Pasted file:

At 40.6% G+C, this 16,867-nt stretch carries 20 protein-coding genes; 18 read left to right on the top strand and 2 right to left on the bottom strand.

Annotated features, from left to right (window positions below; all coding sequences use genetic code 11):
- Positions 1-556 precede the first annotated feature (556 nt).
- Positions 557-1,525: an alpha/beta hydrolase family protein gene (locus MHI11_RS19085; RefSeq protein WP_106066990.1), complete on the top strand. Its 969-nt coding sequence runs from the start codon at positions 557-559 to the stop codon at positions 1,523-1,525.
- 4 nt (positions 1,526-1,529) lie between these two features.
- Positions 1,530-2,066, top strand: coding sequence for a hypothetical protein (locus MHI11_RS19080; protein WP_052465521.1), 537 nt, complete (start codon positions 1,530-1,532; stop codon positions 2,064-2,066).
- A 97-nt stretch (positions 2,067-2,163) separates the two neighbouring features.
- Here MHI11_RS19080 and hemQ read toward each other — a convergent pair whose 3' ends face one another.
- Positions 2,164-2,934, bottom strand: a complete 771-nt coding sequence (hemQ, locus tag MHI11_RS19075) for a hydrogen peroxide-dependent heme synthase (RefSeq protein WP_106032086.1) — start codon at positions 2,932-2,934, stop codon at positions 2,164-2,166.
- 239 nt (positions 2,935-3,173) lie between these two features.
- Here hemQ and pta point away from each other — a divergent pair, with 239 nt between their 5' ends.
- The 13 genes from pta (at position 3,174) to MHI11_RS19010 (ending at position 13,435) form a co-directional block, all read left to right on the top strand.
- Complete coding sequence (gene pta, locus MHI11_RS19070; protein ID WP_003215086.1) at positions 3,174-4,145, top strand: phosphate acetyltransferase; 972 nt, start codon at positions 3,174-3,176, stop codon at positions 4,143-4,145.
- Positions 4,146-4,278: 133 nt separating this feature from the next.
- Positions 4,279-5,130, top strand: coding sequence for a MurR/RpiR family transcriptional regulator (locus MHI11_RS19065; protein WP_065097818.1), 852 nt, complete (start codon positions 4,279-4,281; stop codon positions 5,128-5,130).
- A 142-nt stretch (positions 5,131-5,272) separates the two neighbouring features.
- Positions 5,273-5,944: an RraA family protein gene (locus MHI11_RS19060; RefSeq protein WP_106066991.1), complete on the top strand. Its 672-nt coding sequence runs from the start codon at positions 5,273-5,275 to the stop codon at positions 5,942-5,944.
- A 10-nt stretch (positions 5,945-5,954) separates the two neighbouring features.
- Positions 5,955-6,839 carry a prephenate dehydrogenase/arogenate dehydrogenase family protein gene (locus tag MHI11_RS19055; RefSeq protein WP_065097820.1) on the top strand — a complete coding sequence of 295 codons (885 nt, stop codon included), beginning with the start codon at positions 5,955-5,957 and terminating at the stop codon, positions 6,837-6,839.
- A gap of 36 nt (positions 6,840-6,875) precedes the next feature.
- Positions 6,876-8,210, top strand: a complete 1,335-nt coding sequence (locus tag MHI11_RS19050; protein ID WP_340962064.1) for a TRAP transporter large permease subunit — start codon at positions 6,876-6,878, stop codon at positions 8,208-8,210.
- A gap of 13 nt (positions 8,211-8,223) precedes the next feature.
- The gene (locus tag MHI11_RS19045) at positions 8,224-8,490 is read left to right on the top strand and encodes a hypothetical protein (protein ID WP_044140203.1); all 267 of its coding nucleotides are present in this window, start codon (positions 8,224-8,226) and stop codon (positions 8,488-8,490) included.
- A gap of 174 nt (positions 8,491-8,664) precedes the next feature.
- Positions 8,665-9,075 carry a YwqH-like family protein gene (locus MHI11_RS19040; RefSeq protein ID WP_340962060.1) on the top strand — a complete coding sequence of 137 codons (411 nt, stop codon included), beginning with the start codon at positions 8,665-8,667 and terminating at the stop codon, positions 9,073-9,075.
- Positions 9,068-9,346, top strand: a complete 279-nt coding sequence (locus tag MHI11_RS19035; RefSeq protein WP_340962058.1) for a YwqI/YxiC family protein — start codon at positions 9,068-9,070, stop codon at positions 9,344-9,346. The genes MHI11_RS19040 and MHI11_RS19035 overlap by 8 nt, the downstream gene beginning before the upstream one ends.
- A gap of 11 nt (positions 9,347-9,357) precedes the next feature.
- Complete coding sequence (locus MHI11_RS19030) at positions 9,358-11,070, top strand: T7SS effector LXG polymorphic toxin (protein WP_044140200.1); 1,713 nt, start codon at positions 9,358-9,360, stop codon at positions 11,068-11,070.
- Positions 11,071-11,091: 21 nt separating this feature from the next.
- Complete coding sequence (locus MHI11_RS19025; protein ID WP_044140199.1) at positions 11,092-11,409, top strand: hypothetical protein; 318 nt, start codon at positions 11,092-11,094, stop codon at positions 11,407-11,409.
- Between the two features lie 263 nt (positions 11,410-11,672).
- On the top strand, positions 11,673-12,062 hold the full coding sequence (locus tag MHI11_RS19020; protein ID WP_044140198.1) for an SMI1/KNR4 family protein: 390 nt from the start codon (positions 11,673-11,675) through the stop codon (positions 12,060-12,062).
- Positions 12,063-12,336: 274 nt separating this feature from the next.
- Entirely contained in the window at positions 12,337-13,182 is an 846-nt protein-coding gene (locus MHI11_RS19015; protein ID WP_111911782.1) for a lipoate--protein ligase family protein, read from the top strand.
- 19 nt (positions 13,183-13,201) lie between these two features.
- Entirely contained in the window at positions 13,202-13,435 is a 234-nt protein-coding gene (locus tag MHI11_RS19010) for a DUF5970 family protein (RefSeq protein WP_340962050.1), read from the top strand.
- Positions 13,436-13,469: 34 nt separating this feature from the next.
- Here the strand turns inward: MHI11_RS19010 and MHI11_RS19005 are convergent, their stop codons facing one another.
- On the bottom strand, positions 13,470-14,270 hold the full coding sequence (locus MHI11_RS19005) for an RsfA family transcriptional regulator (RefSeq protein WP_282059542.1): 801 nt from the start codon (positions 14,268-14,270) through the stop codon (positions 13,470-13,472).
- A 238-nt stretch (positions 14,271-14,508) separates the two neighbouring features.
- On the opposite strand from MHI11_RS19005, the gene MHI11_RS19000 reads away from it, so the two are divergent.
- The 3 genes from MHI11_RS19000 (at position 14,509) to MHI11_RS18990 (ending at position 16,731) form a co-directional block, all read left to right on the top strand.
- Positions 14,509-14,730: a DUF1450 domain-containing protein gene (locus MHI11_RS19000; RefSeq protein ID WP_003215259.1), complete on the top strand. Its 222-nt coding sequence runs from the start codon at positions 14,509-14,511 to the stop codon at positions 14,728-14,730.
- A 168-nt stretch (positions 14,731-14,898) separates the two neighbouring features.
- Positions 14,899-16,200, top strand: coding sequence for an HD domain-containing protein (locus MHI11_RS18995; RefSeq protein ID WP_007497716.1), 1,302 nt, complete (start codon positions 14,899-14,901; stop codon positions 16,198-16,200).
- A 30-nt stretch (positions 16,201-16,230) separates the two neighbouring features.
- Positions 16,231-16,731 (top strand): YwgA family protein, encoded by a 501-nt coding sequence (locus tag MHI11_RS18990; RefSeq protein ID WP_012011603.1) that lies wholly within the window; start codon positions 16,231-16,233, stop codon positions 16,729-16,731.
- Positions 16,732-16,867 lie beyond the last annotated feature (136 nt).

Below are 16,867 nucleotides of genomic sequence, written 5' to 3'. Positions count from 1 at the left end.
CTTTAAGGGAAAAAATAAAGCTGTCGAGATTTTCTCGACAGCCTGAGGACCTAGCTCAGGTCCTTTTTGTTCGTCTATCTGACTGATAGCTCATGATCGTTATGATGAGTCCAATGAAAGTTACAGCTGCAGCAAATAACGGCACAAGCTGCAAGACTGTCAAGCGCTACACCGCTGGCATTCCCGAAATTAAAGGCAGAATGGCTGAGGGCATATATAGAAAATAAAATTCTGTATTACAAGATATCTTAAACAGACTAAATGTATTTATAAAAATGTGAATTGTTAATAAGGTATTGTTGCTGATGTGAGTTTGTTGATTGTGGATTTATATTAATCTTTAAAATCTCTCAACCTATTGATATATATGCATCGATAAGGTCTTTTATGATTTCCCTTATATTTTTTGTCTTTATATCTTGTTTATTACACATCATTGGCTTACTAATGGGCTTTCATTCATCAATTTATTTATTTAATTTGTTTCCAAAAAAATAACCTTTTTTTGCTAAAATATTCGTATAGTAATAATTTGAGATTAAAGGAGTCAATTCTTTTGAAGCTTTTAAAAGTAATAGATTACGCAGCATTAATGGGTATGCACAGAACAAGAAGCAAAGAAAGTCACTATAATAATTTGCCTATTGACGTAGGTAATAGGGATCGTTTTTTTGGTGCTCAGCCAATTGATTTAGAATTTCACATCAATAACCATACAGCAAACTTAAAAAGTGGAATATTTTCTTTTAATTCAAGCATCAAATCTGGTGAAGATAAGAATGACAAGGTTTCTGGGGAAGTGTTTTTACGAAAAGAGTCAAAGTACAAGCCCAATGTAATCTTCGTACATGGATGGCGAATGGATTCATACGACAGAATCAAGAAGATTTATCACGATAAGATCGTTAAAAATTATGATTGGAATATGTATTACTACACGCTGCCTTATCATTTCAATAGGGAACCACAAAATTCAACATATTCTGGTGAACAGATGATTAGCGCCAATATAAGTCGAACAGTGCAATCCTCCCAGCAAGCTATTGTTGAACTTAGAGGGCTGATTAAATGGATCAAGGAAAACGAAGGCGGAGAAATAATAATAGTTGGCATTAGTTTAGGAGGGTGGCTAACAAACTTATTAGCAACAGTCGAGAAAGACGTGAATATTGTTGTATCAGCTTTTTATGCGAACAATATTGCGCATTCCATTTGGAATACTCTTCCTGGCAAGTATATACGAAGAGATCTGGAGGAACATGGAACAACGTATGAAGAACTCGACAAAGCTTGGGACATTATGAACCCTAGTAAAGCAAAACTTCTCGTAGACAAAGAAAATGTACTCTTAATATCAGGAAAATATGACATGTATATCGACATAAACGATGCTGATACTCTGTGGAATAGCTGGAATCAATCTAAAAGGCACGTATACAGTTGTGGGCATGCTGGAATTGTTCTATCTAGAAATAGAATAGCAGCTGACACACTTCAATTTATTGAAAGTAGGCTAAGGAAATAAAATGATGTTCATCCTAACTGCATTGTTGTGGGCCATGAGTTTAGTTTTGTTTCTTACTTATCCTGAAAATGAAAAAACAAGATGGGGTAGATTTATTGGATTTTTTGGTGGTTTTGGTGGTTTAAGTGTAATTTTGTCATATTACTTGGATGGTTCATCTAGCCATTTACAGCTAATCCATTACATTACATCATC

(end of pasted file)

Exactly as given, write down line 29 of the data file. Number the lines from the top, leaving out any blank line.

- Positions 11,071-11,091: 21 nt separating this feature from the next.